Black Hills Stock Show panel discussion includes NCBA, R-CALF, USCA
Representatives of NCBA, USCA and R-CALF USA took part in a panel discussion at the Black Hills Stock Show Tuesday, Feb. 1. The event also included a Zoetis veterinarian and representatives from Senator Rounds, Senator Thune, and Representative Dusty Johnson’s offices.
The event was headlined: “The need for unity in the cattle industry.”
Panel members were:
Justin Tupper, manager of St. Onge Livestock who serves as of Vice President of the USCA
Larry Stomprud, rancher, former president of the South Dakota Cattlemen’s Association and member of NCBA
Karina Jones, a rancher, and field director for R-CALF USA.
Below you will find some of the questions asked and a paraphrased version of the responses. We will try to include the rest of the questions and responses in next week’s paper.
**In November of 2021, all three organizations supported the suspension of Brazilian beef. Please update us on this issue and give us your organization’s current stance:
Karina Jones: It was exciting to see all three organizations put in letters to Washington requesting the suspension of Brazilian beef imports. R-CALF requested the suspension of both fresh and frozen beef imports. From this wave of attention that the Brazilian beef issue got, Senator Tester introduced legislation to suspend the importation of Brazilian beef. All three organizations also wrote letters. What did we get? USDA denied it. We take this as a lesson of the power that USDA has that it continues to not use on behalf of the American cattle industry. Who does USDA work for? Do they work for the grassroots producers out here or are they taking orders from someone else in the beef supply chain?
Larry Stomprud: This issue is one that fortunately we can see some unity in. We’re responding to Brazil’s systemic approach to not playing by the rules. Every time they’ve been given a chance, they screwed it up. NCBA has a demonstrated history of calling them out on these things. We were the first organization to raise concerns over their failure in 2021. After reviewing the case from the World Organization for Animal Health, we led an extensive fight. In 2016 with Brazil’s history of FMD and food safety concerns, we worked with and closely monitored their imports and worked with USDA to suspend their imports. Brazil should not be allowed to import meat to the US until they get their credibility issues corrected.
Senator Vilsack holds the cards on this one.
Justin Tupper: Yes, it’s nice to start on a topic we all agree on. Brazil is a bad actor. They’ve been caught bribing meat inspectors to get tainted meat. There is no question we have to stay on top of that. We are also disappointed that USDA did not suspend imports of beef from Brazil. We have to stay on top of our Congress people and keep pushing to be sure we can keep safe product within the US. USCA is working with a Hawaiian Senator a bill that’s called the Forest Act, which would prevent any product from being imported into the US that results in deforestation of the Brazilian rain forest. So there are other avenues that we’re going to try and take when we can’t get USDA to do the things we want them to do. If we can’t get USDA to stop them we’re doing to find other ways to do it.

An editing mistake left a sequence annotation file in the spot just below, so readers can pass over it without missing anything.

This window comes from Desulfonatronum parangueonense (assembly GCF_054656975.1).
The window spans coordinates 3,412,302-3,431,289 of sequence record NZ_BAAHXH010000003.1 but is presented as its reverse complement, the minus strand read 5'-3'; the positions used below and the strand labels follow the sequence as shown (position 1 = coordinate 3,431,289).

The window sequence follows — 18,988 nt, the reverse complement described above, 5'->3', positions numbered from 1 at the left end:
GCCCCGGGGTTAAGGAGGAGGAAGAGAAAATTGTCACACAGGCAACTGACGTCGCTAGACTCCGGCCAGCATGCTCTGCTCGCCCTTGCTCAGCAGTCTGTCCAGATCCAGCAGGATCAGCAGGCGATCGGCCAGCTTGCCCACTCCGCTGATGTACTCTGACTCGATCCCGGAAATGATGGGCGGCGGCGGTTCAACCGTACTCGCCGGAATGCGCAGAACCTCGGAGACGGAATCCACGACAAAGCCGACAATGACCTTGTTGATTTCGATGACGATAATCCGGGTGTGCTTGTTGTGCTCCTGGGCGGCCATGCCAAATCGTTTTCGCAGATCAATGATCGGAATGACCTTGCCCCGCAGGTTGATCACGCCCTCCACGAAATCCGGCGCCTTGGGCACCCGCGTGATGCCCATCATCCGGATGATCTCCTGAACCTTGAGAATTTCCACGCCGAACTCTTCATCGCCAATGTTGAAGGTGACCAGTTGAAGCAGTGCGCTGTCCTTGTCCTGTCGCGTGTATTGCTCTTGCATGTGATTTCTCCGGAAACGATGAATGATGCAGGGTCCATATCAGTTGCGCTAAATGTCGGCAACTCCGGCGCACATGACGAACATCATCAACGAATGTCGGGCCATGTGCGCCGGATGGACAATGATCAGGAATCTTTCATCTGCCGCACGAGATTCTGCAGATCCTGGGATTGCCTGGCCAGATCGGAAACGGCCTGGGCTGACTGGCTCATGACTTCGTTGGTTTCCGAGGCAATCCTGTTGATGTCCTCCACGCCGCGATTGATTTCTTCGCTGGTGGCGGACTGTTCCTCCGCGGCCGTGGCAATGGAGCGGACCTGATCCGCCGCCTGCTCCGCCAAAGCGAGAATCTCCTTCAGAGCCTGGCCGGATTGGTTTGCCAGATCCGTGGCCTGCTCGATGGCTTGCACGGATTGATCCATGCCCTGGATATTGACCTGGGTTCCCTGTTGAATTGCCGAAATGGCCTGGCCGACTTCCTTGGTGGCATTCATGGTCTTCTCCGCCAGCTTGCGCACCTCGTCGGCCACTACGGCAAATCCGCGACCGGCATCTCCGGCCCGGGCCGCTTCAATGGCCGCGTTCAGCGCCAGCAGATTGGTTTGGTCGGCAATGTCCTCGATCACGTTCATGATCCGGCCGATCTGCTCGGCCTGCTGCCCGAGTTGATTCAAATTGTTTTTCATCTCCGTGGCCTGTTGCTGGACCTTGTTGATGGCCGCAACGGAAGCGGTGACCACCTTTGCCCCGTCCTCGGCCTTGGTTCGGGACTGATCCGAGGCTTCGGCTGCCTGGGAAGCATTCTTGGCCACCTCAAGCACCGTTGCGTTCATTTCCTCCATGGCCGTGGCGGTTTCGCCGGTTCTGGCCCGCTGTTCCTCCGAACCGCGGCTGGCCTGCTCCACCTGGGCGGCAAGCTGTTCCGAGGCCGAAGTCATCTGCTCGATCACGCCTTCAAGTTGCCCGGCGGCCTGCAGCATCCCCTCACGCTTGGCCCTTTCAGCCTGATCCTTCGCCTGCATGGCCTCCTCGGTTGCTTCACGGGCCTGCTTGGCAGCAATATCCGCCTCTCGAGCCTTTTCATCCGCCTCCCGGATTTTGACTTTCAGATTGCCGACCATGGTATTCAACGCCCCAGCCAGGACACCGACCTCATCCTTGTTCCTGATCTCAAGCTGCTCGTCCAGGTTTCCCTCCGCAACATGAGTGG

**SB 949 establishes that a minimum of 50 percent of a packer’s weekly volume of livestock slaughter must be purchased through spot market sales from non-affiliated producers, what is your organizations’ commitment to fighting to increased competition and on transparency in the fat cattle market?
Stomprud: If you’ve been following this you realize that this is a very complex issue. Cow calf operators, stockers and feeders all deserve good price discovery to ensure fair prices and in recent years, the percentage of negotiated sales has made it more difficult to get more price discovery, particularly in the southern plains. You may have heard that our voluntary efforts to increase price discovery is a complicated system but it seems to be having some effect to the positive. We saw more negotiated trade as we implemented this. .as an industry we’ve made good progress but we still have room for improvement. This issue is probably highest on the list at the NCBA convention. But price discovery isn’t the only thing affecting our bottom line. We’ve successfully advocated Rep Johnsons’ cattle contract bill, new USDA reports that provide more insight to formula transaction and reauthorization to mandatory livestock reporting. We’ve worked to secure $1 billion to expand packing capacity that seems to be the biggest bottleneck right now for not seeing good prices for our fat cattle. We’ve also been involved in labor reforms to keep those plants operating. NCBA was the first to call for a DOJ investigation and we continue to look forward to that. We can’t repeal the law of supply and demand and the market.